High consumption of red and processed meat linked to non-alcoholic fatty liver disease and insulin resistance

Tue, 20 Mar 18 00:04:20 -0700

World meat consumption has increased during the last decades, and evidence is mounting that high consumption of red and mainly processed meat is unhealthy to humans and is related to chronic diseases such as cancer, type 2 diabetes, and cardiovascular disease. A new study published in the Journal of Hepatology adds non-alcoholic fatty liver disease (NAFLD) to the list.



Achieving healthy, climate-friendly, affordable diets in India

Tue, 20 Mar 18 00:12:30 -0700

New research led by IIASA researcher Narasimha Rao has shown how it might be possible to reduce micronutrient deficiencies in India in an affordable way whilst also reducing greenhouse gas emissions.



Ultra-white coating modelled on beetle scales

Tue, 13 Mar 18 00:13:40 -0700

Researchers have developed a super-thin, non-toxic, lightweight, edible ultra-white coating that could be used to make brighter paints and coatings, for use in the cosmetic, food or pharmaceutical industries.



Metal-organic compounds produces new class of glass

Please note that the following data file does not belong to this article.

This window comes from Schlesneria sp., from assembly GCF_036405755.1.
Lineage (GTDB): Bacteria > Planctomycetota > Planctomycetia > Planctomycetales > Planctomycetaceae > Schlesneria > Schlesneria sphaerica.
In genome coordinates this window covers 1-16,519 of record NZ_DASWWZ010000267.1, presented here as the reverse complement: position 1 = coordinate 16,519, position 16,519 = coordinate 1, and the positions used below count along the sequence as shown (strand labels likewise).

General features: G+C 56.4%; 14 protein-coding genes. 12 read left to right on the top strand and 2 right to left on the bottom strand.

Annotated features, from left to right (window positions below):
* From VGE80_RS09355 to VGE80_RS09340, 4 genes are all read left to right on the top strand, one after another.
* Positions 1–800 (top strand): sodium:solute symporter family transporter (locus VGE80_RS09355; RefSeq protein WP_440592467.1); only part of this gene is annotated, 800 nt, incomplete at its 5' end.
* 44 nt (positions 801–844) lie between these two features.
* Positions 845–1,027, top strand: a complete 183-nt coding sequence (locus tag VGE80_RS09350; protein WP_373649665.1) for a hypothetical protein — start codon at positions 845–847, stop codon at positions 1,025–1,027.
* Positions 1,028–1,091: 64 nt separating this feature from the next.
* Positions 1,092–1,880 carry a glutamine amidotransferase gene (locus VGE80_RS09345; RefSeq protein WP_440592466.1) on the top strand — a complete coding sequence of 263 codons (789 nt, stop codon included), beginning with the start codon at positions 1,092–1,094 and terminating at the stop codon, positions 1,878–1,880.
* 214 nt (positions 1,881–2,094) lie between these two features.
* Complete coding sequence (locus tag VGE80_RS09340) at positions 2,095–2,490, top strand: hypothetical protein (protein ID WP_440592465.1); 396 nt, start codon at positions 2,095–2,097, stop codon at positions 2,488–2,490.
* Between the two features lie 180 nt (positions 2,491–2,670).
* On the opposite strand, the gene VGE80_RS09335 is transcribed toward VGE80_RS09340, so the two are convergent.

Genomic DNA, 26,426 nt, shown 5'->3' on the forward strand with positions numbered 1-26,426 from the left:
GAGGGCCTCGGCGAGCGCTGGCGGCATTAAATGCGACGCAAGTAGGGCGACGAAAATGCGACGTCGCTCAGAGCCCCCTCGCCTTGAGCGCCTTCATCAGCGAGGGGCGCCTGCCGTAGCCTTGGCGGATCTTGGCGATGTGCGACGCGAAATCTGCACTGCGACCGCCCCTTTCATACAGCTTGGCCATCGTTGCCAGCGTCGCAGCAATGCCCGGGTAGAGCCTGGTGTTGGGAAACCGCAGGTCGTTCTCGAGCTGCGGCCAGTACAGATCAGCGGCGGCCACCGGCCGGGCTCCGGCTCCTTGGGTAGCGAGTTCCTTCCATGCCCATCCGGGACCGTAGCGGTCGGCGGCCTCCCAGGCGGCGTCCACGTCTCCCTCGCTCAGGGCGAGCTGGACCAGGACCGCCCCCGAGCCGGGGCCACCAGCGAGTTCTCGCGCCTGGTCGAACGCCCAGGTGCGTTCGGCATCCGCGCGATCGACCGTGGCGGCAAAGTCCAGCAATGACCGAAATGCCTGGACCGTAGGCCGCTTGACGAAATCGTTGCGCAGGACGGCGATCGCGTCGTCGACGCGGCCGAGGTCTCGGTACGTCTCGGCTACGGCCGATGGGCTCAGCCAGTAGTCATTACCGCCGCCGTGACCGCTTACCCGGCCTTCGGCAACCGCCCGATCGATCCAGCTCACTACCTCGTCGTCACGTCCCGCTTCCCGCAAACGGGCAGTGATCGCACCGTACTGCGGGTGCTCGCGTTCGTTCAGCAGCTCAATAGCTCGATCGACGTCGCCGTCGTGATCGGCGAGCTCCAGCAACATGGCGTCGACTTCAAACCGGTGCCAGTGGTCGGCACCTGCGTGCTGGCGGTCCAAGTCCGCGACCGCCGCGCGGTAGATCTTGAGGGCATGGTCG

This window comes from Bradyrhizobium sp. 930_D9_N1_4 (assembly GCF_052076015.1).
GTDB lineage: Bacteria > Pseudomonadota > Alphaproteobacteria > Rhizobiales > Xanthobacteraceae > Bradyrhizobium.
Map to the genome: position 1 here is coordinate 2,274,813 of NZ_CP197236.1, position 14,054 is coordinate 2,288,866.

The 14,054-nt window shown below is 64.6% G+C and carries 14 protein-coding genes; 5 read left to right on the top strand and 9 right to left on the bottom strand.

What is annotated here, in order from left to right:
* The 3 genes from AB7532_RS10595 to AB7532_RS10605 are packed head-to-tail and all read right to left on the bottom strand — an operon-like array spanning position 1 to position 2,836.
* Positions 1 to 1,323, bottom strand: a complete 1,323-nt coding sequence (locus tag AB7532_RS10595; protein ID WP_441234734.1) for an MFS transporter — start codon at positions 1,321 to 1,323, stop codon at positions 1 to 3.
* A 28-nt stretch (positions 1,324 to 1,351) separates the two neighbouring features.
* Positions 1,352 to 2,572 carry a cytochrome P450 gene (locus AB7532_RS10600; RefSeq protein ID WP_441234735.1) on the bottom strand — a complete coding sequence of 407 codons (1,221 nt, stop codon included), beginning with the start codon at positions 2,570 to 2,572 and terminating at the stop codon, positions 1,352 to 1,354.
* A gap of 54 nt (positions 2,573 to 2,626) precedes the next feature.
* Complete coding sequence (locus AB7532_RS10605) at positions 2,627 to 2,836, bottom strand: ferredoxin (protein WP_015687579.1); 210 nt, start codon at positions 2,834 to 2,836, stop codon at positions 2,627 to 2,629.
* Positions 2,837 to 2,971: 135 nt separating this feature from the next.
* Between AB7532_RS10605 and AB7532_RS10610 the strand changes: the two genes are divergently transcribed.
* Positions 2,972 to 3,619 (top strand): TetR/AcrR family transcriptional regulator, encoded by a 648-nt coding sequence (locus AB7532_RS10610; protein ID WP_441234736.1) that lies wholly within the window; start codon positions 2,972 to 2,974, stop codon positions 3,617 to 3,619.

Fri, 09 Mar 18 00:00:10 -0800

Lightning and volcanos both produce glass, and humans have been making glass from silicon dioxide since prehistory. Industrialization brought us boron-based glasses, polymer glasses and metallic glasses, but now an international team of researchers has developed a new family of glass based on metals and organic compounds that stacks up to the original silica in glass-forming ability.



Simulation and experiment help TU Dresden researchers study next-generation semiconductors

Thu, 08 Mar 18 00:12:50 -0800

Researchers at TU Dresden are refining methods for studying next-generation organic semiconductors by using a combination of experiments and supercomputing resources at the Leibniz Supercomputing Centre.



Lithium-related discovery could extend battery life and improve safety

Tue, 06 Mar 18 00:01:30 -0800

New research from Arizona State University shows using a 3-dimensional layer of Polydimethylsiloxane (PDMS) as the substrate of lithium metal anode has been found to mitigate dendrite formation and stands to both dramatically extend battery life and diminish safety risks.



In-depth mineral review provides foundational resource for dairy scientists
Life is dependent on minerals. Accordingly, the diets of animals must contain certain minerals in both large amounts, via marcrominerals, and small amounts, via microminerals. In a thorough and wide-ranging review published in the Journal of Dairy Science